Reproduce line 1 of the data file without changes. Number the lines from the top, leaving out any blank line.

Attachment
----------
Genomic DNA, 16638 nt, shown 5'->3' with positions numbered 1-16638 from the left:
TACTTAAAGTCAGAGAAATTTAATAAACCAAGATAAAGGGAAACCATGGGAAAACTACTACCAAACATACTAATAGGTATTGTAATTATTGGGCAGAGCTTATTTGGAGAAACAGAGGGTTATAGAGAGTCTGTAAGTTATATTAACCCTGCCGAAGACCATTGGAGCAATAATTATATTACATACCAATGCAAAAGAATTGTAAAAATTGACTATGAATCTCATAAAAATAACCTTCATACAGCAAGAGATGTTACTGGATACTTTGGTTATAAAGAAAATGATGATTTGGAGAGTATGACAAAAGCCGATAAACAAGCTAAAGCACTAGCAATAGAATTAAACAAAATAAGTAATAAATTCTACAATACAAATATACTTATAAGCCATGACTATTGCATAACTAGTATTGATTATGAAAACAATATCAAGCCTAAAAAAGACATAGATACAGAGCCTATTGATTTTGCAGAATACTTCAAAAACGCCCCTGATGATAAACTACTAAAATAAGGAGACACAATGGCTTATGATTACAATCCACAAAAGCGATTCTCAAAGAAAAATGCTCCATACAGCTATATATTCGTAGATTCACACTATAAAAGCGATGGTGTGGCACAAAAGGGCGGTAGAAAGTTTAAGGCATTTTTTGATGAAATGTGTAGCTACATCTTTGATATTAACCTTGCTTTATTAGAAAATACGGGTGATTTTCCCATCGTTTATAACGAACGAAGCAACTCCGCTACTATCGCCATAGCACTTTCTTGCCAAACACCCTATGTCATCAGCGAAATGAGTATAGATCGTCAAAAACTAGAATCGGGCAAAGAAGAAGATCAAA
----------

Genomic DNA, 16638 nt, shown 5'->3' with positions numbered 1-16638 from the left: